Gombert's art selected for prestigious Red Clay Survey
July 12, 2012
Contact: Chloe Kennedy, News and New Media Writer
Two works by Maryville College Professor of Art Dr. Carl Gombert have been selected for “The Red Clay Survey: 2012 Exhibition of Contemporary Southern Art,” a major recurring regional competition sponsored by the Huntsville Museum of Art in Alabama. The exhibit runs through Sept. 16.
The works selected include two large paintings. One is a profile portrait of Dr. Bill Swann, associate professor of music and chair of the Division of Fine Arts at MC. The other is a portrait of Gombert’s friend, Jim Myers.
The Red Clay Survey “takes the pulse” of contemporary Southern art through the selection of work in all styles and media determined by jurors with strong national credentials. Established in 1988, the Red Clay Survey is open to established and emerging artists in 11 Southern states: Alabama, Arkansas, Florida, Georgia, Kentucky, Louisiana, Mississippi, North Carolina, South Carolina, Tennessee and Virginia.
Out of 1,400 entries, jurors selected 80 works by 61 artists from 10 states. The artists juried into the Red Clay Survey are selected through a two-stage process that involves reviewing photographs of works and then reviewing the actual works.
This is the third time Gombert’s work has been selected for the Red Clay Survey.
“I was really happy to get in the show again,” he said. “The Red Clay Survey is a prestigious review of contemporary Southern work.”
One of Gombert’s paintings selected for the show, “Jim (Alphabet Boy),” was also selected for a Red Clay Purchase Award and will become part of the museum’s permanent collection.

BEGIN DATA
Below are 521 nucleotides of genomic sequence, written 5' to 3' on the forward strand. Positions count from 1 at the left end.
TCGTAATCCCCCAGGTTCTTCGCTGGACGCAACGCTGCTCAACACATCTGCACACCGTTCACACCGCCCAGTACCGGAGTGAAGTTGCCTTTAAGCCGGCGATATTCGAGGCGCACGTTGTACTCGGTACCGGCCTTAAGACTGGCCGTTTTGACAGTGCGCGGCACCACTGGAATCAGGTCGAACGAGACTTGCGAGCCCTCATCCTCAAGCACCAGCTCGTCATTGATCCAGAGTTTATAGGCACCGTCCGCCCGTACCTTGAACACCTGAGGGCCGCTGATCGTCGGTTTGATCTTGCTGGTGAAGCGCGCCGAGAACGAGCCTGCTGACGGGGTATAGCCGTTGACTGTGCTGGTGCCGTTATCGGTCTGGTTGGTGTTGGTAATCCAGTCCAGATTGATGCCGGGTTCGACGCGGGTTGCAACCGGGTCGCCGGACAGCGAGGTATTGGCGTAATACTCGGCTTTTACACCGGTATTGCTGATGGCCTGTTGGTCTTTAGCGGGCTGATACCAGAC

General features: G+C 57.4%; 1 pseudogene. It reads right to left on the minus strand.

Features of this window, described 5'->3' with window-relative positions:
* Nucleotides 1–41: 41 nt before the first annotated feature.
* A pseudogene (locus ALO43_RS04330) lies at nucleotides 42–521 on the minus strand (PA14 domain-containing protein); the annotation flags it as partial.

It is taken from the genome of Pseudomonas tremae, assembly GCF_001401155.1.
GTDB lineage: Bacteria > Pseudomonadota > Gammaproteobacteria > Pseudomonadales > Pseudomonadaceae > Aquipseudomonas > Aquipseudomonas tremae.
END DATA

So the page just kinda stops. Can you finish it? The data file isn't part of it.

“This is a big deal and a real honor,” said Gombert, whose work is included in a number of public collections throughout the country. “The Red Clay Survey is an important show, and the Huntsville Museum of Art is a very important regional art museum, so for them to select my painting as something worthy of their permanent care is incredibly gratifying and satisfying.”
The 36-inch square oil and collage on canvas piece is a portrait of Gombert’s friend, Jim Myers, who is a singer-songwriter in Knoxville. Painted over a grid of textured items, including letters of the alphabet, stickers, stars and circles, the painting contains what Gombert calls “mystery bonus prizes” that reward diligent viewers.
“I don’t always know why I choose what I choose, but Jim had a really interesting face,” Gombert said. “He’s a real gentle soul, and yet he looks vaguely menacing, so part of the appeal for me is that dichotomy of someone who looks threatening and yet I know that he’s a very sweet and gentle person. It’s also that the head is three feet tall – four times the size of his head – which also makes it more menacing than a real head.”
Last semester, artwork by Gombert and MC Professor of Art Mark Hall was selected for inclusion in “White, Black & Shades of Grey,” a national juried exhibition sponsored by the South Shore Art Center in Cohasset, Mass.
Each professor had two pieces selected for the exhibition, which ran March 30 through May 6 and included art that offers “distinctive, imaginative imagery, across all media and within the range of ‘White, Black & Shades of Grey.’”
Hall has been in the last two “White, Black & Shades of Grey” shows and received an honorable mention two years ago. This year’s entries include wood engravings titled “Paradiso (St. Mark’s Vision of Paradise)” and “Purgatory, Part One,” which are part of his series of 17 prints that are an updated version of Dante’s Divine Comedie. The pieces will be part of his one-person show at the Clayton Center for the Arts next spring.
In the first piece, “I am the St. Mark, and my vision of Paradise includes artists, philosophers, and cultural institutions like White Castle Hamburgers that have influenced me,” Hall said.
Of the second piece, Hall said, “This section of Purgatory depicts souls arriving and the punishments for several sins. It is satire.”
This is the second time Gombert’s work has been selected for the show. He submitted two rubber stamp monotypes, one of which he described as a “gnomandala” – a “mandala made with lots of garden gnomes in it.”
This isn’t the first time Hall and Gombert have had work selected for the same exhibitions.
“Carl and I have been in a few shows together – from a regional exhibition in Charleston, W. Va., to a national print exhibition in northwest Georgia,” Hall said. “What we create is very different in style, but it shows the quality of art at Maryville College.”